This took place in our March 9 meeting, and meant prior votes of the IT would count. At the January 8 meeting, in response to revelations about problems in governance, trustees initiated a vote for new board officers. Kristina Kokonis remained president, the treasurer's position changed, and I became 1st vice president. Between those meetings, an appointed trustee disclosed that she had not been an owner in her own name at the time of her November 2012 appointment. At her request, we held a vote for reappointment, however, with the IT vote counted, the resulting tie would mean "No"; she chose to withdraw rather than await resolution on that issue. With restoration of the IT vote, and loss of the appointed trustee's vote, a new vote for president was called at the March meeting, and I was elected.
Another outcome of our focus on governance is the board's pursuit of a different form of governance. We spent two months exploring various approaches, and recognized that Policy Governance (PG) founded by John Carver offers a systematic framework we need. In basic terms, the board writes proscriptive rather than prescriptive policies, stating parameters or benchmarks within which the GM has freedom to make decisions. Policies define parameters for the board as well as the GM, thus better distinguishing their respective roles, responsibilities, and obligations to the membership, allowing full concentration on their specific duties. The board writes a monitoring system to ensure policy compliance, and modifies policies as needed over time.
Strong concern was expressed about adopting a trademarked, pre-defined set of policies. We do NOT expect our policies to adhere strictly to Carver terms, and will qualify them accordingly, in writing.
The most convincing assurance that this is common practice is the great number of successful food co-ops around the country which have adopted PG, and describe how it is applied or modified to meet their unique and changing needs. Good Foods Co-op in KY (where our GM Dan Arnett comes from), Seward Community Co-op in MN, and Weaver Street Market in NC are examples. Nothing about PG has prevented them from being representative of and responsive to their communities, with innovative and progressive cooperative business practices.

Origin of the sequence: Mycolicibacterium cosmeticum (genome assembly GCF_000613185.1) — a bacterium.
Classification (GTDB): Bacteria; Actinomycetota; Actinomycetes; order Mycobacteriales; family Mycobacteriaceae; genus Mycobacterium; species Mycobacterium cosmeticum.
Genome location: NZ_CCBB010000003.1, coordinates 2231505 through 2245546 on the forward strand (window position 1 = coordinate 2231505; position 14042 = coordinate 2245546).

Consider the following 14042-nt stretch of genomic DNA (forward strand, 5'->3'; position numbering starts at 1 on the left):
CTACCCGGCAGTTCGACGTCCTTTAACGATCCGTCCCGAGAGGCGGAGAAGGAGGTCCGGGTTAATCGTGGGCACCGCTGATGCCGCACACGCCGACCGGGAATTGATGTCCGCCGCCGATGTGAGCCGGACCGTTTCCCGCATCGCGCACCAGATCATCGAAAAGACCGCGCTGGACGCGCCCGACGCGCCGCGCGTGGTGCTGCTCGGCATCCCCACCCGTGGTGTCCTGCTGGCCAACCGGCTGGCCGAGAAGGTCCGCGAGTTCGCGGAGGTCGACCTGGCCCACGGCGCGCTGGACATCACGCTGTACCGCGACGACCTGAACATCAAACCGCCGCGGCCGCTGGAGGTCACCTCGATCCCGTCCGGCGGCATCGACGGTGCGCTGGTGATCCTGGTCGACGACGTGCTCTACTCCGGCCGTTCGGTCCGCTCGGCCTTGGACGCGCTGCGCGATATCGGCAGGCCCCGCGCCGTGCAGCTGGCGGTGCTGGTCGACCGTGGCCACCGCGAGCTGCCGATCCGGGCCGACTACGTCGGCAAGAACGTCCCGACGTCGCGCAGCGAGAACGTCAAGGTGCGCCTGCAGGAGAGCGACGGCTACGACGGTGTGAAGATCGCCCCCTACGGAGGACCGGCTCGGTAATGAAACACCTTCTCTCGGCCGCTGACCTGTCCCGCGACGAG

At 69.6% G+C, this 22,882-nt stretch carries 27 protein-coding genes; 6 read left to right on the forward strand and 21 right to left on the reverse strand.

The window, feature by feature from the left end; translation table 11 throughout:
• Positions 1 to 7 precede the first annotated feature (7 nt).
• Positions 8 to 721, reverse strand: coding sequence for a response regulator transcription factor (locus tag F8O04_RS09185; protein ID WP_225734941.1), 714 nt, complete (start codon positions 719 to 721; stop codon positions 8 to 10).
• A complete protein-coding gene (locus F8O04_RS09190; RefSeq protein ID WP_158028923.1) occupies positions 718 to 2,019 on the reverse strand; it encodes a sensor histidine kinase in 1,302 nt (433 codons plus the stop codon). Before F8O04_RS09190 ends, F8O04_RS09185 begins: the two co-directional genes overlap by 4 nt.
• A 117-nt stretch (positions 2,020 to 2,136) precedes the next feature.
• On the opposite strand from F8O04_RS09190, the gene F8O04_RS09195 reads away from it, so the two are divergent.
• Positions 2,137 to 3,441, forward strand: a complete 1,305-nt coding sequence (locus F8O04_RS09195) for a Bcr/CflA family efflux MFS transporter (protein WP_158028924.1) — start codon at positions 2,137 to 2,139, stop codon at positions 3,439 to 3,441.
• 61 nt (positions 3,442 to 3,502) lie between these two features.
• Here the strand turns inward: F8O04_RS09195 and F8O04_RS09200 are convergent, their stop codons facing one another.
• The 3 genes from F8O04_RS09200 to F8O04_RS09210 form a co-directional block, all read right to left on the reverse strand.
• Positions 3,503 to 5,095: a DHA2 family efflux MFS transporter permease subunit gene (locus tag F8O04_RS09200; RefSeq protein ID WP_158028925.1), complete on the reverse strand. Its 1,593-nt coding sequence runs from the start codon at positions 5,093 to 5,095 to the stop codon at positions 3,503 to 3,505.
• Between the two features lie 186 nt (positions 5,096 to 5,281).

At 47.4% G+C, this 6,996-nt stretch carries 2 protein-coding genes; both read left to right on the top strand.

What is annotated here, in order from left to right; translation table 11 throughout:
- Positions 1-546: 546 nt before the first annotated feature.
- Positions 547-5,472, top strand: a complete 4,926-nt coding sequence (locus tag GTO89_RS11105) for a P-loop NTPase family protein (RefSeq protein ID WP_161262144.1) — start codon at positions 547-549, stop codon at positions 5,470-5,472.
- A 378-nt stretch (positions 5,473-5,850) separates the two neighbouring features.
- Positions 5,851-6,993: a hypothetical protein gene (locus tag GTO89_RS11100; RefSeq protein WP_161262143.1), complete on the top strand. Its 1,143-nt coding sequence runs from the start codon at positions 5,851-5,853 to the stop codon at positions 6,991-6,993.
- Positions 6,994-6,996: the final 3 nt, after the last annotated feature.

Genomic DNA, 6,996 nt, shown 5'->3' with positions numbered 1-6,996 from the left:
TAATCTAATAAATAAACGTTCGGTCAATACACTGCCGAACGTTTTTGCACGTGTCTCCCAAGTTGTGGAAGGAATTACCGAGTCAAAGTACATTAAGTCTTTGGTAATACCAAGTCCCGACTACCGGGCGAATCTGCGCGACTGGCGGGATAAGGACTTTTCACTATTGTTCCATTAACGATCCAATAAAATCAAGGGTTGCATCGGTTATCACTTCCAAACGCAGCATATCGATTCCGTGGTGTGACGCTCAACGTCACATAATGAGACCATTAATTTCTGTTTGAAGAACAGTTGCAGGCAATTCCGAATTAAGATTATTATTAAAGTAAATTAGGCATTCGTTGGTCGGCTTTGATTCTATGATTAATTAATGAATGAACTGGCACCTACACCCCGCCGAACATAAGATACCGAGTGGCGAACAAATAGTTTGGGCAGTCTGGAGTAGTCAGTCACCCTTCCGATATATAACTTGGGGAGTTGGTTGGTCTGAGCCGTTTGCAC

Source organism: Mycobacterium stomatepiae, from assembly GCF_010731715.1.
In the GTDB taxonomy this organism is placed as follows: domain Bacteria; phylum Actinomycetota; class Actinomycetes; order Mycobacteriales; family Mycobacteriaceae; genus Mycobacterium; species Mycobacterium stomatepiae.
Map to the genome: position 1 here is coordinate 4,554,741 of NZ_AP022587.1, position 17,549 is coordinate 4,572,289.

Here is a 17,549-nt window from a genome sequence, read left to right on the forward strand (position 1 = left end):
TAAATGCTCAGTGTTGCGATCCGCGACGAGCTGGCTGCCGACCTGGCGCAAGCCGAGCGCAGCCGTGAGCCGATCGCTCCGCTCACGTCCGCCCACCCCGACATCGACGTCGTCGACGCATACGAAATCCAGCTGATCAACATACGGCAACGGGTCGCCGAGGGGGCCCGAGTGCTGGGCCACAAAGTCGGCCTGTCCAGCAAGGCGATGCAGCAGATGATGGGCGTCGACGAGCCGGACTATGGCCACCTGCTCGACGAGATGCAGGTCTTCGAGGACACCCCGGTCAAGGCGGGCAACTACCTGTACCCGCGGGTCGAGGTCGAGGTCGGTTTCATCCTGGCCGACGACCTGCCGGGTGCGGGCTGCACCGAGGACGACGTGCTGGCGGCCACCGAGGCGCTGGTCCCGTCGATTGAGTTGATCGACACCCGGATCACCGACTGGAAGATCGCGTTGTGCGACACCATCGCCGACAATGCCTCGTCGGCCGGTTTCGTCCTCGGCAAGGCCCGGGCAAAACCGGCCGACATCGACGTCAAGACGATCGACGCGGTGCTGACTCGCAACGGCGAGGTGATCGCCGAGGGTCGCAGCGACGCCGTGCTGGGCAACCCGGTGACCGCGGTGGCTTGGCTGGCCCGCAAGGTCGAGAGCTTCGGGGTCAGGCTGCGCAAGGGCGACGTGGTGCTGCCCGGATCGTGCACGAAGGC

Professional facilitation is available to assist boards to draft policies, transition to them in practice, and modify as needed. Our board has contracted for a year's consultation and training with CDS Consulting Co-op (www.cdsconsulting.coop) for board leadership development and drafting of new governance policies. It will be difficult at times to make this shift, but the board is proceeding on this path.
We have a great deal of work ahead of us. It's wonderful how Co-op staff have not only made Central Co-op profitable again, but have built up the business and membership to where we are reaching capacity concerns! With competitive market pressures in Capitol Hill and the Central District that we need to be mindful of, board visioning for the Co-op's growth will require a 5-10 year range, not only in terms of expansion but capitalization. Along with governance work, we are tackling needed changes to our Articles and Bylaws to ensure the Co-op can utilize provisions in the Revised Code of Washington specific to cooperative development. I look forward to facing the Co-op's future.
Board Note to Owners: Building for the Future
Greetings Central Owners,
This is a short note from your current Board Chair, to share with you some current challenges on our table and some imminent changes we are facing as an organization.
First, as you may know, we have a new General Manager, Dan Arnett, as of Dec 1, 2012. Dan is a world-class cooperator and we are so very proud (and very fortunate) to be working with him during these challenging times. We are all learning about one another, learning to work together and seeking to refine our organization in all ways, to deepen the expression of our mission and founding purpose.
We are now in a defining moment of Governance: shifting steadily from the practices of a past working board, to those of a strong governing board. Our size, our growth and the needs of our organization demand that we cultivate greater vision and respond to the realities of our effectiveness as a Board, in relationship to our worker body and our Ownership. We welcome you to be engaged in this process by attending our regular meetings of the Board of Trustees, on the second Tuesday of every month, at our new activity space at 1900 E Madison Street.